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U.S. Sanctions Syrian Oil Company for Selling Gas to Iran

By Phillip Kurata | Staff Writer | 10 August 2012
Children by piles of desks (AP Images)

Children take shelter from fighting behind piles of desks in an abandoned school outside Aleppo.

Washington — The United States has imposed sanctions on Syria’s state-run oil company for selling gasoline to Iran, saying it will “employ all available measures” to halt sales of refined petroleum products to Iran.

“The United States remains deeply concerned about the close ties shared by the Iranian and Syrian regimes and is committed to using every tool available to prevent regional destabilization,” State Department spokesman Patrick Ventrell said in a statement August 10.

The sanctions were imposed in response to the Syrian oil company’s sale of 33,000 metric tons of gasoline to Iran in April, according to the statement. “This kind of trade allows Iran to continue developing its nuclear program while providing the Syrian government with resources to oppress its own people,” Ventrell said.

The United States charges Iran with actively advising, supplying and assisting the Syrian regime in carrying out gross human rights violations. “Iran’s actions in Syria underscore its fear of losing its only remaining ally in the Middle East,” Ventrell said. He added that the pro-Iranian group based in Lebanon, Hezbollah, is serving as a conduit for Iranian aid to the Syrian regime.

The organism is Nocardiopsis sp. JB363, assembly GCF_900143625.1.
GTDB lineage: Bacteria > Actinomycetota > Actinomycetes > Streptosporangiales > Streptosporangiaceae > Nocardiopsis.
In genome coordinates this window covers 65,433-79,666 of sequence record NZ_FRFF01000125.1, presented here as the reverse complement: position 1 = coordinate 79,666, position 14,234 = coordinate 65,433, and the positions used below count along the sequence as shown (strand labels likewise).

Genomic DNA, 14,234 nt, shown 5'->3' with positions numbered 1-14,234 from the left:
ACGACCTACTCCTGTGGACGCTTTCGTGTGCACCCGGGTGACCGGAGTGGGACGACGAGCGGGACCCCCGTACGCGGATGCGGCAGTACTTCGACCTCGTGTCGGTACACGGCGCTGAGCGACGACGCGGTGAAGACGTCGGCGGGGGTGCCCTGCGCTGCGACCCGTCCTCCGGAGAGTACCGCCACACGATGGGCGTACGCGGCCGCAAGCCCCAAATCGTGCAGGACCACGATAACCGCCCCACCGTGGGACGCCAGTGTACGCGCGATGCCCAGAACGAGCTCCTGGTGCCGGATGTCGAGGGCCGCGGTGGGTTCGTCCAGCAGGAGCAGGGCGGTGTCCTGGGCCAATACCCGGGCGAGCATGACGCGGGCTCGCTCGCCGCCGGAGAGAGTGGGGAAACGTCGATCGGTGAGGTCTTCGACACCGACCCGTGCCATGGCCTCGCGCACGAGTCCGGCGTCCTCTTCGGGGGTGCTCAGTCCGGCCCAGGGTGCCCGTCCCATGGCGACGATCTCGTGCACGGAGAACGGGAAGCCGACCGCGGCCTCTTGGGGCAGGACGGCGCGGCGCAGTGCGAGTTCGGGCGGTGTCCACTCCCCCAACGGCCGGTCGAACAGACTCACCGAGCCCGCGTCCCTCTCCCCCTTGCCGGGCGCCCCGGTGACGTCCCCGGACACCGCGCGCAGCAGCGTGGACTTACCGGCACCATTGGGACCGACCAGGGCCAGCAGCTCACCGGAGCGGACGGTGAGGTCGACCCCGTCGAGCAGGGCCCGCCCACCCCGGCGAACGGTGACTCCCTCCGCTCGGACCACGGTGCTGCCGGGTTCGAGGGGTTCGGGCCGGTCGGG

Meanwhile, Secretary of State Hillary Rodham Clinton is on her way to Turkey for talks with Turkish leaders and Syrian opposition activists to coordinate efforts to oust the regime of Bashar al-Assad and start planning to help Syria after Assad falls. The opposition activists include students who have organized protests, women addressing the needs of women in the opposition, and communication specialists using Skype, Facebook and other tools to disseminate information about what is happening inside Syria to the rest of the world. More than 50,000 Syrians have fled into Turkey.

“She will talk to them about what their assessment of where things are, where they’re headed and what kinds of support they need from the United States and the international community,” said an official traveling with the secretary.

“The goal here is to try, as much as possible, to … arrive at a common operational picture, to gain a better understanding of the effectiveness of what we’re doing now … then take it from there and to coordinate effectively with the other key partners in the international community,” the official, who asked not to be identified, said.

In the coming week, Clinton will confer with key U.S. allies in Europe and elsewhere about supporting a gathering of the Friends of the Syrian People. The United States supports a future Syria that is pluralistic and democratic with effective institutions, the official said.